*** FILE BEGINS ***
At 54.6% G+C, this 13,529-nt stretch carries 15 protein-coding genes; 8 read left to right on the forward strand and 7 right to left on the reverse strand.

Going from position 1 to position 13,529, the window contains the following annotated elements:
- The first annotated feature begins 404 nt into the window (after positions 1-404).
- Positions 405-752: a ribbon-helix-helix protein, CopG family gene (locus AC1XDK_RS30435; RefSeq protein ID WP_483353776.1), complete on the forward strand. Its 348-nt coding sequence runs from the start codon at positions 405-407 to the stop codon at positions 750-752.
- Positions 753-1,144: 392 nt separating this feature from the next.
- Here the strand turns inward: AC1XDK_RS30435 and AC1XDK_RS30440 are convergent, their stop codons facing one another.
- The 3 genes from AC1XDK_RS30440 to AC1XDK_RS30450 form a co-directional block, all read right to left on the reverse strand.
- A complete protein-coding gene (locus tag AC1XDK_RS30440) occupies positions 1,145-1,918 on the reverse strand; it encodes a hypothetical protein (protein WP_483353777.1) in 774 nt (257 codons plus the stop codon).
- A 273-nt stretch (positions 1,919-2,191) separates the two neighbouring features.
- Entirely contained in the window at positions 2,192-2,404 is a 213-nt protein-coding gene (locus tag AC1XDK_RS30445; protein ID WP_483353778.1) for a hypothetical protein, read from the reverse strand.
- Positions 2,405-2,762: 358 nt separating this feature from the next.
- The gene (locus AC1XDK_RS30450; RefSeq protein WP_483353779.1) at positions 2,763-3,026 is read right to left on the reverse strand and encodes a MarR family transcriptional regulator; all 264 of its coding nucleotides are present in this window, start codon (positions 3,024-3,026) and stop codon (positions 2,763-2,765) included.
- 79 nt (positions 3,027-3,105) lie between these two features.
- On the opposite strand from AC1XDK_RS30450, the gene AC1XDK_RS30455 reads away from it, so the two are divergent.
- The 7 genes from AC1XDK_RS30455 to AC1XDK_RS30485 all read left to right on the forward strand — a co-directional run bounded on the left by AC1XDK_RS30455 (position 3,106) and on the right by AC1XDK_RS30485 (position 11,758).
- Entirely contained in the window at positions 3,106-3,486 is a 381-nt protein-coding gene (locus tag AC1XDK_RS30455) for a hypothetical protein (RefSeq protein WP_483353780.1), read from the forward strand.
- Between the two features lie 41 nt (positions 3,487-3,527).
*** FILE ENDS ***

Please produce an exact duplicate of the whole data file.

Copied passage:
At 54.6% G+C, this 13,529-nt stretch carries 15 protein-coding genes; 8 read left to right on the forward strand and 7 right to left on the reverse strand.

Going from position 1 to position 13,529, the window contains the following annotated elements:
- The first annotated feature begins 404 nt into the window (after positions 1-404).
- Positions 405-752: a ribbon-helix-helix protein, CopG family gene (locus AC1XDK_RS30435; RefSeq protein ID WP_483353776.1), complete on the forward strand. Its 348-nt coding sequence runs from the start codon at positions 405-407 to the stop codon at positions 750-752.
- Positions 753-1,144: 392 nt separating this feature from the next.
- Here the strand turns inward: AC1XDK_RS30435 and AC1XDK_RS30440 are convergent, their stop codons facing one another.
- The 3 genes from AC1XDK_RS30440 to AC1XDK_RS30450 form a co-directional block, all read right to left on the reverse strand.
- A complete protein-coding gene (locus tag AC1XDK_RS30440) occupies positions 1,145-1,918 on the reverse strand; it encodes a hypothetical protein (protein WP_483353777.1) in 774 nt (257 codons plus the stop codon).
- A 273-nt stretch (positions 1,919-2,191) separates the two neighbouring features.
- Entirely contained in the window at positions 2,192-2,404 is a 213-nt protein-coding gene (locus tag AC1XDK_RS30445; protein ID WP_483353778.1) for a hypothetical protein, read from the reverse strand.
- Positions 2,405-2,762: 358 nt separating this feature from the next.
- The gene (locus AC1XDK_RS30450; RefSeq protein WP_483353779.1) at positions 2,763-3,026 is read right to left on the reverse strand and encodes a MarR family transcriptional regulator; all 264 of its coding nucleotides are present in this window, start codon (positions 3,024-3,026) and stop codon (positions 2,763-2,765) included.
- 79 nt (positions 3,027-3,105) lie between these two features.
- On the opposite strand from AC1XDK_RS30450, the gene AC1XDK_RS30455 reads away from it, so the two are divergent.
- The 7 genes from AC1XDK_RS30455 to AC1XDK_RS30485 all read left to right on the forward strand — a co-directional run bounded on the left by AC1XDK_RS30455 (position 3,106) and on the right by AC1XDK_RS30485 (position 11,758).
- Entirely contained in the window at positions 3,106-3,486 is a 381-nt protein-coding gene (locus tag AC1XDK_RS30455) for a hypothetical protein (RefSeq protein WP_483353780.1), read from the forward strand.
- Between the two features lie 41 nt (positions 3,487-3,527).